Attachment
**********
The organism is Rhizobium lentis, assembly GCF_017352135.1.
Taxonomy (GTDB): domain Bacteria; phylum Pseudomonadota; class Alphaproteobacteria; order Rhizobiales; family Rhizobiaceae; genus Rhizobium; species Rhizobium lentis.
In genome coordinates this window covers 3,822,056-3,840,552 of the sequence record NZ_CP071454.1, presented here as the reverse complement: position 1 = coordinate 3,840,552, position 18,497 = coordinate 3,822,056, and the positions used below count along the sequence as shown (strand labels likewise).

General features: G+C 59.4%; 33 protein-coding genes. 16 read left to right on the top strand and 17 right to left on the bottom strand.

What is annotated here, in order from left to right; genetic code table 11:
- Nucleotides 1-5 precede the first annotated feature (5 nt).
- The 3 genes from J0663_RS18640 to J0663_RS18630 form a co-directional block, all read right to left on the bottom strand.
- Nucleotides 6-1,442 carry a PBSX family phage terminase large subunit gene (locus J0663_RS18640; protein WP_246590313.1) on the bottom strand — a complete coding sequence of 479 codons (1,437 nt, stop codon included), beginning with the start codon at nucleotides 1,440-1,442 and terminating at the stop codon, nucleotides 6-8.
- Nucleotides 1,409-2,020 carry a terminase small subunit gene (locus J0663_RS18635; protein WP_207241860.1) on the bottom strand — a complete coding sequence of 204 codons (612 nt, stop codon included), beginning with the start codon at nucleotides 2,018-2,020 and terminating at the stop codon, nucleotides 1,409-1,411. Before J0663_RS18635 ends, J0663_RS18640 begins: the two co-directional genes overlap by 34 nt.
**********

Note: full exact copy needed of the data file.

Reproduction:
The organism is Rhizobium lentis, assembly GCF_017352135.1.
Taxonomy (GTDB): domain Bacteria; phylum Pseudomonadota; class Alphaproteobacteria; order Rhizobiales; family Rhizobiaceae; genus Rhizobium; species Rhizobium lentis.
In genome coordinates this window covers 3,822,056-3,840,552 of the sequence record NZ_CP071454.1, presented here as the reverse complement: position 1 = coordinate 3,840,552, position 18,497 = coordinate 3,822,056, and the positions used below count along the sequence as shown (strand labels likewise).

General features: G+C 59.4%; 33 protein-coding genes. 16 read left to right on the top strand and 17 right to left on the bottom strand.

What is annotated here, in order from left to right; genetic code table 11:
- Nucleotides 1-5 precede the first annotated feature (5 nt).
- The 3 genes from J0663_RS18640 to J0663_RS18630 form a co-directional block, all read right to left on the bottom strand.
- Nucleotides 6-1,442 carry a PBSX family phage terminase large subunit gene (locus J0663_RS18640; protein WP_246590313.1) on the bottom strand — a complete coding sequence of 479 codons (1,437 nt, stop codon included), beginning with the start codon at nucleotides 1,440-1,442 and terminating at the stop codon, nucleotides 6-8.
- Nucleotides 1,409-2,020 carry a terminase small subunit gene (locus J0663_RS18635; protein WP_207241860.1) on the bottom strand — a complete coding sequence of 204 codons (612 nt, stop codon included), beginning with the start codon at nucleotides 2,018-2,020 and terminating at the stop codon, nucleotides 1,409-1,411. Before J0663_RS18635 ends, J0663_RS18640 begins: the two co-directional genes overlap by 34 nt.